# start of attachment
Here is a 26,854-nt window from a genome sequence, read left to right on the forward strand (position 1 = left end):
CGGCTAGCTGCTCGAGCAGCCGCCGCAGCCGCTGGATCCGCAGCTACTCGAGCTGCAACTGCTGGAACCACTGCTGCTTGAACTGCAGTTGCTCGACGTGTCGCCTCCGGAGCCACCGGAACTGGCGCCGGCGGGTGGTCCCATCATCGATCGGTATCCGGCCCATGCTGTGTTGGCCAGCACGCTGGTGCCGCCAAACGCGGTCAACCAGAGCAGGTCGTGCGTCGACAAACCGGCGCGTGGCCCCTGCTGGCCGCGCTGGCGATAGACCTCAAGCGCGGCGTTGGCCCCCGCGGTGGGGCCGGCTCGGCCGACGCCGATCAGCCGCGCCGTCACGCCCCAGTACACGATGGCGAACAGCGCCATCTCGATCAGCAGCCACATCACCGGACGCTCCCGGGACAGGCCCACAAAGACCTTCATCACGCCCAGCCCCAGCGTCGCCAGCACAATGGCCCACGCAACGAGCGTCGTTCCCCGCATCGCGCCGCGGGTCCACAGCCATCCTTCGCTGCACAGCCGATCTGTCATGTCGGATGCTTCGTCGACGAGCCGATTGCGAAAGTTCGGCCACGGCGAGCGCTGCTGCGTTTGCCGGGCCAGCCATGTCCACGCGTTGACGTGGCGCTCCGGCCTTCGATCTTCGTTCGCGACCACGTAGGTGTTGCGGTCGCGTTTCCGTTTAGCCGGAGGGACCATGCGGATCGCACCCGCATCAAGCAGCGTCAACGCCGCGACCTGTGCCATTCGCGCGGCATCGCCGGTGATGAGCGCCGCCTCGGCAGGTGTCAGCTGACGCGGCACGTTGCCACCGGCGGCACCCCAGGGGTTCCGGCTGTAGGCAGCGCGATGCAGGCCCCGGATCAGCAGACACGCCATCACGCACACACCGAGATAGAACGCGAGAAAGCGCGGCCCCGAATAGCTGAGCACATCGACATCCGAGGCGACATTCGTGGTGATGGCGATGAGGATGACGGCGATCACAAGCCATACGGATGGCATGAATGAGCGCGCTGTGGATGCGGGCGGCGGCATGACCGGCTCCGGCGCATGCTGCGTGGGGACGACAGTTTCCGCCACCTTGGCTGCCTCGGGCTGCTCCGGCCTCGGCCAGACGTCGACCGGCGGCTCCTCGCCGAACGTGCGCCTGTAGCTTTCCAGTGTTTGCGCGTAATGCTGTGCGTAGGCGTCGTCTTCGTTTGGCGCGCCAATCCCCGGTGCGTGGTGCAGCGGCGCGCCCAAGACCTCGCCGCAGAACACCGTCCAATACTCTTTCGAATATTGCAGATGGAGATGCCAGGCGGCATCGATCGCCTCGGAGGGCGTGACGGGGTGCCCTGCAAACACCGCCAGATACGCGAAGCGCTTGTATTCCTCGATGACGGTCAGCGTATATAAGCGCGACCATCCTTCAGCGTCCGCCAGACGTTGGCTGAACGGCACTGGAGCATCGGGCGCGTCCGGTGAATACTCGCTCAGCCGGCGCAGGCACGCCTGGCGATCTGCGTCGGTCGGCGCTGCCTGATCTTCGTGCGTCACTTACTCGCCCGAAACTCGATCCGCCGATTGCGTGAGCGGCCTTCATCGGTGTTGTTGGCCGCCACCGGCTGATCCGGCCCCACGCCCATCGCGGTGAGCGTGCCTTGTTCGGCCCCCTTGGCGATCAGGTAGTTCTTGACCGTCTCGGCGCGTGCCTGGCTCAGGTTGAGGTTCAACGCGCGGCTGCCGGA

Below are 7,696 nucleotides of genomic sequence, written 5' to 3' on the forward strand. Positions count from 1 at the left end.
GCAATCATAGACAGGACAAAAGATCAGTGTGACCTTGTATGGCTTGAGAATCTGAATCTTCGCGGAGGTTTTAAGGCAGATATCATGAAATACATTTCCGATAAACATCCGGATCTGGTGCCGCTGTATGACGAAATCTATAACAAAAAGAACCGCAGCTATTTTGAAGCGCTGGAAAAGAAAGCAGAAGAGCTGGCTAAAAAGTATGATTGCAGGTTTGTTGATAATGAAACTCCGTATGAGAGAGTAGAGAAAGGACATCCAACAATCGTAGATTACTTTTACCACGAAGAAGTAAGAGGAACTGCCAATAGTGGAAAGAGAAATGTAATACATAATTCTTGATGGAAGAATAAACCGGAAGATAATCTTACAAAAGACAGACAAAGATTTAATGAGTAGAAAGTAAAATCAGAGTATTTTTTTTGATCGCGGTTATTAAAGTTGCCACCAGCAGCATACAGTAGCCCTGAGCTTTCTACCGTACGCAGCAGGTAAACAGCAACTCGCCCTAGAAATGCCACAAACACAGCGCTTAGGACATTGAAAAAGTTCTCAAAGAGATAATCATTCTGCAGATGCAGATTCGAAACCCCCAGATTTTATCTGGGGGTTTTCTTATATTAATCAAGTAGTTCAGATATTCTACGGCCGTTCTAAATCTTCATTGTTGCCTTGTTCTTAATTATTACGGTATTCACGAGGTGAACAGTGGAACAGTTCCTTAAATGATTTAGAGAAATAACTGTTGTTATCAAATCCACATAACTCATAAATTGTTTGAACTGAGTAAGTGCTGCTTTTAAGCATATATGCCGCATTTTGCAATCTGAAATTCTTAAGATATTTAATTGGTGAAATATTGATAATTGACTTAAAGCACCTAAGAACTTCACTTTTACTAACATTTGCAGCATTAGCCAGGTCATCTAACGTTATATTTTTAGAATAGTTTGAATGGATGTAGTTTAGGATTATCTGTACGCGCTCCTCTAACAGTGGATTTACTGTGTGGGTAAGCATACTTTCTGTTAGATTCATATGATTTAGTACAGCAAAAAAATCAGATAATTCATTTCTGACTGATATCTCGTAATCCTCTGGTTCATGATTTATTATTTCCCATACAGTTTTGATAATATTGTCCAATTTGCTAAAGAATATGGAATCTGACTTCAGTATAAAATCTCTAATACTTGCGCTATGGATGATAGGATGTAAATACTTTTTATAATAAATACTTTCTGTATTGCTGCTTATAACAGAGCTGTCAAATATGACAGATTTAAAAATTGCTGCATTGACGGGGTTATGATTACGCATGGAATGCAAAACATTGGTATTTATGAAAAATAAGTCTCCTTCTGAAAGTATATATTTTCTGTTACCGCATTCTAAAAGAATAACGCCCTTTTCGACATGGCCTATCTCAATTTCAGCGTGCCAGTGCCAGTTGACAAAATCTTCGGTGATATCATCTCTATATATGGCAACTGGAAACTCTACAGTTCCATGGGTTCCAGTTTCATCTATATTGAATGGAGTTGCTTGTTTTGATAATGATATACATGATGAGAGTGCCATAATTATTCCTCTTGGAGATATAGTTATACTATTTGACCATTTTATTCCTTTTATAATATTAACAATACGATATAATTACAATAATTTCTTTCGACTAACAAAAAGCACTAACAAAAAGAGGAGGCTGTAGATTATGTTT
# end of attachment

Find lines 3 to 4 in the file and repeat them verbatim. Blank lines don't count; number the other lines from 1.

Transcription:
Below are 7,696 nucleotides of genomic sequence, written 5' to 3' on the forward strand. Positions count from 1 at the left end.
GCAATCATAGACAGGACAAAAGATCAGTGTGACCTTGTATGGCTTGAGAATCTGAATCTTCGCGGAGGTTTTAAGGCAGATATCATGAAATACATTTCCGATAAACATCCGGATCTGGTGCCGCTGTATGACGAAATCTATAACAAAAAGAACCGCAGCTATTTTGAAGCGCTGGAAAAGAAAGCAGAAGAGCTGGCTAAAAAGTATGATTGCAGGTTTGTTGATAATGAAACTCCGTATGAGAGAGTAGAGAAAGGACATCCAACAATCGTAGATTACTTTTACCACGAAGAAGTAAGAGGAACTGCCAATAGTGGAAAGAGAAATGTAATACATAATTCTTGATGGAAGAATAAACCGGAAGATAATCTTACAAAAGACAGACAAAGATTTAATGAGTAGAAAGTAAAATCAGAGTATTTTTTTTGATCGCGGTTATTAAAGTTGCCACCAGCAGCATACAGTAGCCCTGAGCTTTCTACCGTACGCAGCAGGTAAACAGCAACTCGCCCTAGAAATGCCACAAACACAGCGCTTAGGACATTGAAAAAGTTCTCAAAGAGATAATCATTCTGCAGATGCAGATTCGAAACCCCCAGATTTTATCTGGGGGTTTTCTTATATTAATCAAGTAGTTCAGATATTCTACGGCCGTTCTAAATCTTCATTGTTGCCTTGTTCTTAATTATTACGGTATTCACGAGGTGAACAGTGGAACAGTTCCTTAAATGATTTAGAGAAATAACTGTTGTTATCAAATCCACATAACTCATAAATTGTTTGAACTGAGTAAGTGCTGCTTTTAAGCATATATGCCGCATTTTGCAATCTGAAATTCTTAAGATATTTAATTGGTGAAATATTGATAATTGACTTAAAGCACCTAAGAACTTCACTTTTACTAACATTTGCAGCATTAGCCAGGTCATCTAACGTTATATTTTTAGAATAGTTTGAATGGATGTAGTTTAGGATTATCTGTACGCGCTCCTCTAACAGTGGATTTACTGTGTGGGTAAGCATACTTTCTGTTAGATTCATATGATTTAGTACAGCAAAAAAATCAGATAATTCATTTCTGACTGATATCTCGTAATCCTCTGGTTCATGATTTATTATTTCCCATACAGTTTTGATAATATTGTCCAATTTGCTAAAGAATATGGAATCTGACTTCAGTATAAAATCTCTAATACTTGCGCTATGGATGATAGGATGTAAATACTTTTTATAATAAATACTTTCTGTATTGCTGCTTATAACAGAGCTGTCAAATATGACAGATTTAAAAATTGCTGCATTGACGGGGTTATGATTACGCATGGAATGCAAAACATTGGTATTTATGAAAAATAAGTCTCCTTCTGAAAGTATATATTTTCTGTTACCGCATTCTAAAAGAATAACGCCCTTTTCGACATGGCCTATCTCAATTTCAGCGTGCCAGTGCCAGTTGACAAAATCTTCGGTGATATCATCTCTATATATGGCAACTGGAAACTCTACAGTTCCATGGGTTCCAGTTTCATCTATATTGAATGGAGTTGCTTGTTTTGATAATGATATACATGATGAGAGTGCCATAATTATTCCTCTTGGAGATATAGTTATACTATTTGACCATTTTATTCCTTTTATAATATTAACAATACGATATAATTACAATAATTTCTTTCGACTAACAAAAAGCACTAACAAAAAGAGGAGGCTGTAGATTATGTTT